The Huffington Post:
I’ve spent a fair amount of time around addicts over the years, and this I know. Addicts are great bargainers. Addicts will promise to forego the pleasures of booze or drugs or food in exchange for future happiness, career success, marital bliss — you name it. And as often as not, they renege on the deal.
This is not a criticism — just the gritty reality of addiction. Addicts mostly bargain with themselves — their future selves — and they don’t welch because they are scoundrels. They lack the self-control to honor their promises. They truly want to give up their drugs today for a better life in the future, but well, tomorrow is so far away, and here’s today — right now.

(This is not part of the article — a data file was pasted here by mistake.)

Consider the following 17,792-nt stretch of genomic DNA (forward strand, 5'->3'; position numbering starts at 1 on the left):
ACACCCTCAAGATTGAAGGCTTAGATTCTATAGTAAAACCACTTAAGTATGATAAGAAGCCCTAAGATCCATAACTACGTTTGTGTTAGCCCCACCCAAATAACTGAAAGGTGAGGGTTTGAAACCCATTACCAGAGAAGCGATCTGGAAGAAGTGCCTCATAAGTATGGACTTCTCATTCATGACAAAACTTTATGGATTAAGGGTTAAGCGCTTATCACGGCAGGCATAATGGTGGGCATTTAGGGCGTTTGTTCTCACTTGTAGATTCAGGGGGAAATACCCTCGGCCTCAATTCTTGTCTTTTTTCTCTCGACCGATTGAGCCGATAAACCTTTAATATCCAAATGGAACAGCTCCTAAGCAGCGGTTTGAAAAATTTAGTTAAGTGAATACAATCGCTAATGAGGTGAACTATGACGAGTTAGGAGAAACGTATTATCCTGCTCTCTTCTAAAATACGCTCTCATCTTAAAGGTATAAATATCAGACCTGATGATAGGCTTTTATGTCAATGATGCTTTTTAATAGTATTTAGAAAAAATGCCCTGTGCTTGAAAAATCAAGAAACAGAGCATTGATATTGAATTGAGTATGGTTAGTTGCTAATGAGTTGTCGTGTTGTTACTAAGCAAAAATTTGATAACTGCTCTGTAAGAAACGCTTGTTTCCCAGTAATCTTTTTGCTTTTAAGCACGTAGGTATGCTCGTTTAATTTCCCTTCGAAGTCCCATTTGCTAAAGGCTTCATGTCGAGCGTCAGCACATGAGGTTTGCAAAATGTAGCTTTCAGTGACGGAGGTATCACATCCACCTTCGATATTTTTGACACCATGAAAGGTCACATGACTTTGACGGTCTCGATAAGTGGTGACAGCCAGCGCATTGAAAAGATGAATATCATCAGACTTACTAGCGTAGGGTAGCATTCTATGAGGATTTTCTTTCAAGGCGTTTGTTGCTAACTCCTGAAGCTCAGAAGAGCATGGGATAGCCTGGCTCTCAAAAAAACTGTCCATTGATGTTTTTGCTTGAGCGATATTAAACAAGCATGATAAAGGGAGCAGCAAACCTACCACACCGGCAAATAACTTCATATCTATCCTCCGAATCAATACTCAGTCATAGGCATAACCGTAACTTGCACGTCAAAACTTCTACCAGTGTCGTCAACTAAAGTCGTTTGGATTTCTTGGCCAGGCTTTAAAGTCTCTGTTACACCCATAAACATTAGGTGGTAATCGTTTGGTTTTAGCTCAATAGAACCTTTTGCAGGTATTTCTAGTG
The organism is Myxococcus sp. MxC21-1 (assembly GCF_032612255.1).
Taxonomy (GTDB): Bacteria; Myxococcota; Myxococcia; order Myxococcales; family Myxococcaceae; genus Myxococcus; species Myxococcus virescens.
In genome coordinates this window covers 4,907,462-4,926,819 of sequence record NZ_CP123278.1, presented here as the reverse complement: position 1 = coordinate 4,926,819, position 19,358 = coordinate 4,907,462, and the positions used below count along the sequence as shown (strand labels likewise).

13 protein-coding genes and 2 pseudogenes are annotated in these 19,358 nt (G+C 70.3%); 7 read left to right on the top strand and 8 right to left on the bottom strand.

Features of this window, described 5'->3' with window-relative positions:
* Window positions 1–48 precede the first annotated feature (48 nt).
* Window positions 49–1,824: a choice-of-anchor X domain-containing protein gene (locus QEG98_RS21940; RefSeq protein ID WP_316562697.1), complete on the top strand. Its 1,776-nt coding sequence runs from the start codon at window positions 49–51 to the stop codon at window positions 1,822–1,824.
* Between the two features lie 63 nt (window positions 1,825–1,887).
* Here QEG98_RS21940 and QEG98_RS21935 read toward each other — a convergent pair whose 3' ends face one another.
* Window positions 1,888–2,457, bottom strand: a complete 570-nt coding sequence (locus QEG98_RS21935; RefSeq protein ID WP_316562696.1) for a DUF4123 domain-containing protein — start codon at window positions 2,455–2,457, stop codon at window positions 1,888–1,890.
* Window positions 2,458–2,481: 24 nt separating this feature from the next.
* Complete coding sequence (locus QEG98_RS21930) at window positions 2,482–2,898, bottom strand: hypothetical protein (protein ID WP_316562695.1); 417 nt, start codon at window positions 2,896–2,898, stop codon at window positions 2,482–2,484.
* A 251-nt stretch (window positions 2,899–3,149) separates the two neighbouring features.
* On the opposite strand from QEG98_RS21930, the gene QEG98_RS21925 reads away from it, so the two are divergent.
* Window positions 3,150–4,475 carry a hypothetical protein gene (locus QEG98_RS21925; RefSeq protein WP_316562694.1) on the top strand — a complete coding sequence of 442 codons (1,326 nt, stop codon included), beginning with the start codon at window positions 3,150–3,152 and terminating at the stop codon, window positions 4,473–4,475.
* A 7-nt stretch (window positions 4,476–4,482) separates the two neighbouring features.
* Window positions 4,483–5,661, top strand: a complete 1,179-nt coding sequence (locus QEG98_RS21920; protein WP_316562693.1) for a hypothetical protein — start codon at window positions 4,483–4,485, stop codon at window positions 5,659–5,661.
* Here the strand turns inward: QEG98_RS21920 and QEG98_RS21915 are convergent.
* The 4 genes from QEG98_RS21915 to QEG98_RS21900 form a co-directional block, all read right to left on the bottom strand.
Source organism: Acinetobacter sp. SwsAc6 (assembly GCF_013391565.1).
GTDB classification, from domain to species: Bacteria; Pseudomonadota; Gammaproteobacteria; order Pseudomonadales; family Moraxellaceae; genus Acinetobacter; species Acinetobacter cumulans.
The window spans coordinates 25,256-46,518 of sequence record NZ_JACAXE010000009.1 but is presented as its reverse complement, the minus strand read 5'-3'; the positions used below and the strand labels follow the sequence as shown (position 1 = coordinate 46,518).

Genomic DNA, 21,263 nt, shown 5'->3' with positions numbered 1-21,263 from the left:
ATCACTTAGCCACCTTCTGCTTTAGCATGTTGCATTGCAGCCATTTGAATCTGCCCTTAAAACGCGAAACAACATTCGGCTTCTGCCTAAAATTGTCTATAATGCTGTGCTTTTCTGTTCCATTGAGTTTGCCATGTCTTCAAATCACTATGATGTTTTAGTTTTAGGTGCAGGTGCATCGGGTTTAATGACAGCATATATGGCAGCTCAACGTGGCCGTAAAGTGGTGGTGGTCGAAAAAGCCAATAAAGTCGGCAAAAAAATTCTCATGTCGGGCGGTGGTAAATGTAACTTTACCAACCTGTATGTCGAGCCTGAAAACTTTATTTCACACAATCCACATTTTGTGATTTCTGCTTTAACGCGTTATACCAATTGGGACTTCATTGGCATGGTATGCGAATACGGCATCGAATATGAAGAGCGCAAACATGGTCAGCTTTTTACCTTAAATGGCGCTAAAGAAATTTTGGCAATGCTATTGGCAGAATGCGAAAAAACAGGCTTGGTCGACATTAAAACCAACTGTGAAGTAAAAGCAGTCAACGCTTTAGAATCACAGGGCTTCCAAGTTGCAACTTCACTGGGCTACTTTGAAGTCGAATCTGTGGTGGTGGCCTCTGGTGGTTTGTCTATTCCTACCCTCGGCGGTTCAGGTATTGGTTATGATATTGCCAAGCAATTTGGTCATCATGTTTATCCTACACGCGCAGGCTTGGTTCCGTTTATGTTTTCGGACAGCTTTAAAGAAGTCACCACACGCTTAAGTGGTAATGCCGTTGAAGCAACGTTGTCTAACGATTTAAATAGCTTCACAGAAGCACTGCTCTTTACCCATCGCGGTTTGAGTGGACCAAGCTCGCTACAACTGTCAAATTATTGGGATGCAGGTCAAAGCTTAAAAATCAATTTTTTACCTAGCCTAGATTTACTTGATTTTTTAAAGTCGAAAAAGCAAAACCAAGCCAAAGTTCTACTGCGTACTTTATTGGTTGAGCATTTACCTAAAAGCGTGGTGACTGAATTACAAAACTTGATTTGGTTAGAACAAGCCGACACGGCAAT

Psychological scientists have a name for the cognitive gymnastics underlying these failures of self-control. They call it “temporal discounting” — which basically means the tendency to devalue rewards that are far away, in the distant future. Most of us are capable of bargaining for a distant payoff — a college diploma, for example — but addicts are bad at this calculation.
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